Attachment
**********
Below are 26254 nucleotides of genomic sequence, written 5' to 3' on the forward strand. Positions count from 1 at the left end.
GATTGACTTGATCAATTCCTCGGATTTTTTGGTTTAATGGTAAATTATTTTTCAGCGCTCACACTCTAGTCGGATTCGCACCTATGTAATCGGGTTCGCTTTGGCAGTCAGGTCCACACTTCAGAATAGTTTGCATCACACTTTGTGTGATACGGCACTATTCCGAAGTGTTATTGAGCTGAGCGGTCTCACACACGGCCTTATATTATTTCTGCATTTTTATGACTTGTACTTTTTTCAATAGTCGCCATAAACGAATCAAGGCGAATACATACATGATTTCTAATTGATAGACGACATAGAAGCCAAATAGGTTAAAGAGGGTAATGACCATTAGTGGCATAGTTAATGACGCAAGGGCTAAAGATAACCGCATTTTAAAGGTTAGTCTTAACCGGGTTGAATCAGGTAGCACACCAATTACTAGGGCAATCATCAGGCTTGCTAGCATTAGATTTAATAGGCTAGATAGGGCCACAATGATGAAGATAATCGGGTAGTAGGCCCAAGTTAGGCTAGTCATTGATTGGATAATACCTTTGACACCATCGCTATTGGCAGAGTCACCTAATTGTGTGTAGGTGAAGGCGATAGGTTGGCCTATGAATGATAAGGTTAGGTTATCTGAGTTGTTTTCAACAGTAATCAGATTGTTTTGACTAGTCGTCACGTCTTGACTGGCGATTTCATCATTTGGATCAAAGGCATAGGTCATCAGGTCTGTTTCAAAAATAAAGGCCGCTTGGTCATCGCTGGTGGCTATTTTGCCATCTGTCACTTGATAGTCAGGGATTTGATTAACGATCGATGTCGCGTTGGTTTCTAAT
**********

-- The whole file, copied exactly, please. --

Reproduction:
Below are 26254 nucleotides of genomic sequence, written 5' to 3' on the forward strand. Positions count from 1 at the left end.
GATTGACTTGATCAATTCCTCGGATTTTTTGGTTTAATGGTAAATTATTTTTCAGCGCTCACACTCTAGTCGGATTCGCACCTATGTAATCGGGTTCGCTTTGGCAGTCAGGTCCACACTTCAGAATAGTTTGCATCACACTTTGTGTGATACGGCACTATTCCGAAGTGTTATTGAGCTGAGCGGTCTCACACACGGCCTTATATTATTTCTGCATTTTTATGACTTGTACTTTTTTCAATAGTCGCCATAAACGAATCAAGGCGAATACATACATGATTTCTAATTGATAGACGACATAGAAGCCAAATAGGTTAAAGAGGGTAATGACCATTAGTGGCATAGTTAATGACGCAAGGGCTAAAGATAACCGCATTTTAAAGGTTAGTCTTAACCGGGTTGAATCAGGTAGCACACCAATTACTAGGGCAATCATCAGGCTTGCTAGCATTAGATTTAATAGGCTAGATAGGGCCACAATGATGAAGATAATCGGGTAGTAGGCCCAAGTTAGGCTAGTCATTGATTGGATAATACCTTTGACACCATCGCTATTGGCAGAGTCACCTAATTGTGTGTAGGTGAAGGCGATAGGTTGGCCTATGAATGATAAGGTTAGGTTATCTGAGTTGTTTTCAACAGTAATCAGATTGTTTTGACTAGTCGTCACGTCTTGACTGGCGATTTCATCATTTGGATCAAAGGCATAGGTCATCAGGTCTGTTTCAAAAATAAAGGCCGCTTGGTCATCGCTGGTGGCTATTTTGCCATCTGTCACTTGATAGTCAGGGATTTGATTAACGATCGATGTCGCGTTGGTTTCTAAT